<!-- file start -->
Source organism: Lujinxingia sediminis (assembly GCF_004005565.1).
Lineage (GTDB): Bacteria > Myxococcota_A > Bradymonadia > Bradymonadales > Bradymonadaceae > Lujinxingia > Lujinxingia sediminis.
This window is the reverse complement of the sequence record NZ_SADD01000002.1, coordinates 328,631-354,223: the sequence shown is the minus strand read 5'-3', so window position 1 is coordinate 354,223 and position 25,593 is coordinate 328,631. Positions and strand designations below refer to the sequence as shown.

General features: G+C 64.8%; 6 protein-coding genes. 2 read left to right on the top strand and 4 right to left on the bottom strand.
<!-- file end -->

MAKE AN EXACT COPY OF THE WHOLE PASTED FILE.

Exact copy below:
Source organism: Lujinxingia sediminis (assembly GCF_004005565.1).
Lineage (GTDB): Bacteria > Myxococcota_A > Bradymonadia > Bradymonadales > Bradymonadaceae > Lujinxingia > Lujinxingia sediminis.
This window is the reverse complement of the sequence record NZ_SADD01000002.1, coordinates 328,631-354,223: the sequence shown is the minus strand read 5'-3', so window position 1 is coordinate 354,223 and position 25,593 is coordinate 328,631. Positions and strand designations below refer to the sequence as shown.

General features: G+C 64.8%; 6 protein-coding genes. 2 read left to right on the top strand and 4 right to left on the bottom strand.